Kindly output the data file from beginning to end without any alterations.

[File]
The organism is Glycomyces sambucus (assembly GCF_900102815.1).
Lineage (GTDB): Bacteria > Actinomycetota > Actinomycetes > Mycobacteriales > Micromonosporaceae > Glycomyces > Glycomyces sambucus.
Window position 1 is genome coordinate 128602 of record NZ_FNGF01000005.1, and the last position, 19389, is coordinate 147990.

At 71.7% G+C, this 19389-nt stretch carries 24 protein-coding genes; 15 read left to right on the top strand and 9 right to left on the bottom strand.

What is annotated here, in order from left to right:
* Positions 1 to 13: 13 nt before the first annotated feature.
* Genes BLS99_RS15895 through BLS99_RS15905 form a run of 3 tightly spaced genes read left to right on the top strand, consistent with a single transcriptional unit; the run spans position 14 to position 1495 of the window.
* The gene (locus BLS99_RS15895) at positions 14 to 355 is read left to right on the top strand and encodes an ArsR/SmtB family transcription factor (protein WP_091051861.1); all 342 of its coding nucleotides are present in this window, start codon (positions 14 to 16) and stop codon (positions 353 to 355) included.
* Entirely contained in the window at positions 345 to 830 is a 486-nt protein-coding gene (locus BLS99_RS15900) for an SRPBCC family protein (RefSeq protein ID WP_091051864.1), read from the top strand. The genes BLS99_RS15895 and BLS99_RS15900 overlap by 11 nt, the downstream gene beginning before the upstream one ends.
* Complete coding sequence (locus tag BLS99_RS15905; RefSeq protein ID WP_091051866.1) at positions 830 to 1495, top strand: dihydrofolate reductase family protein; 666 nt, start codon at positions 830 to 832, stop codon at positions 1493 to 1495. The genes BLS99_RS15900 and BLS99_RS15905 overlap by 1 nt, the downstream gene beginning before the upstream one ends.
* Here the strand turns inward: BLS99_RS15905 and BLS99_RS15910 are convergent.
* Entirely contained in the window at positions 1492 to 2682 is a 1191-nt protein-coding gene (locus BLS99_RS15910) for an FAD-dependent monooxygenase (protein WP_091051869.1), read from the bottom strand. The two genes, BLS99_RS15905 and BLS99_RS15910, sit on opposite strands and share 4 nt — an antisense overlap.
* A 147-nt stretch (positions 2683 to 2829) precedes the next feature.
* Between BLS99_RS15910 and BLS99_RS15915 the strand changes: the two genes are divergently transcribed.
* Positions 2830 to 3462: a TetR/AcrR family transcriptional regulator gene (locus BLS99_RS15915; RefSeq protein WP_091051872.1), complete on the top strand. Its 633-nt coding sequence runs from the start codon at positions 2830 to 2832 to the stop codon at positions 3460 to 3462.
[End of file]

The organism is Glycomyces sambucus (assembly GCF_900102815.1).
Lineage (GTDB): Bacteria > Actinomycetota > Actinomycetes > Mycobacteriales > Micromonosporaceae > Glycomyces > Glycomyces sambucus.
Window position 1 is genome coordinate 128602 of record NZ_FNGF01000005.1, and the last position, 19389, is coordinate 147990.

At 71.7% G+C, this 19389-nt stretch carries 24 protein-coding genes; 15 read left to right on the top strand and 9 right to left on the bottom strand.

What is annotated here, in order from left to right:
* Positions 1 to 13: 13 nt before the first annotated feature.
* Genes BLS99_RS15895 through BLS99_RS15905 form a run of 3 tightly spaced genes read left to right on the top strand, consistent with a single transcriptional unit; the run spans position 14 to position 1495 of the window.
* The gene (locus BLS99_RS15895) at positions 14 to 355 is read left to right on the top strand and encodes an ArsR/SmtB family transcription factor (protein WP_091051861.1); all 342 of its coding nucleotides are present in this window, start codon (positions 14 to 16) and stop codon (positions 353 to 355) included.
* Entirely contained in the window at positions 345 to 830 is a 486-nt protein-coding gene (locus BLS99_RS15900) for an SRPBCC family protein (RefSeq protein ID WP_091051864.1), read from the top strand. The genes BLS99_RS15895 and BLS99_RS15900 overlap by 11 nt, the downstream gene beginning before the upstream one ends.
* Complete coding sequence (locus tag BLS99_RS15905; RefSeq protein ID WP_091051866.1) at positions 830 to 1495, top strand: dihydrofolate reductase family protein; 666 nt, start codon at positions 830 to 832, stop codon at positions 1493 to 1495. The genes BLS99_RS15900 and BLS99_RS15905 overlap by 1 nt, the downstream gene beginning before the upstream one ends.
* Here the strand turns inward: BLS99_RS15905 and BLS99_RS15910 are convergent.
* Entirely contained in the window at positions 1492 to 2682 is a 1191-nt protein-coding gene (locus BLS99_RS15910) for an FAD-dependent monooxygenase (protein WP_091051869.1), read from the bottom strand. The two genes, BLS99_RS15905 and BLS99_RS15910, sit on opposite strands and share 4 nt — an antisense overlap.
* A 147-nt stretch (positions 2683 to 2829) precedes the next feature.
* Between BLS99_RS15910 and BLS99_RS15915 the strand changes: the two genes are divergently transcribed.
* Positions 2830 to 3462: a TetR/AcrR family transcriptional regulator gene (locus BLS99_RS15915; RefSeq protein WP_091051872.1), complete on the top strand. Its 633-nt coding sequence runs from the start codon at positions 2830 to 2832 to the stop codon at positions 3460 to 3462.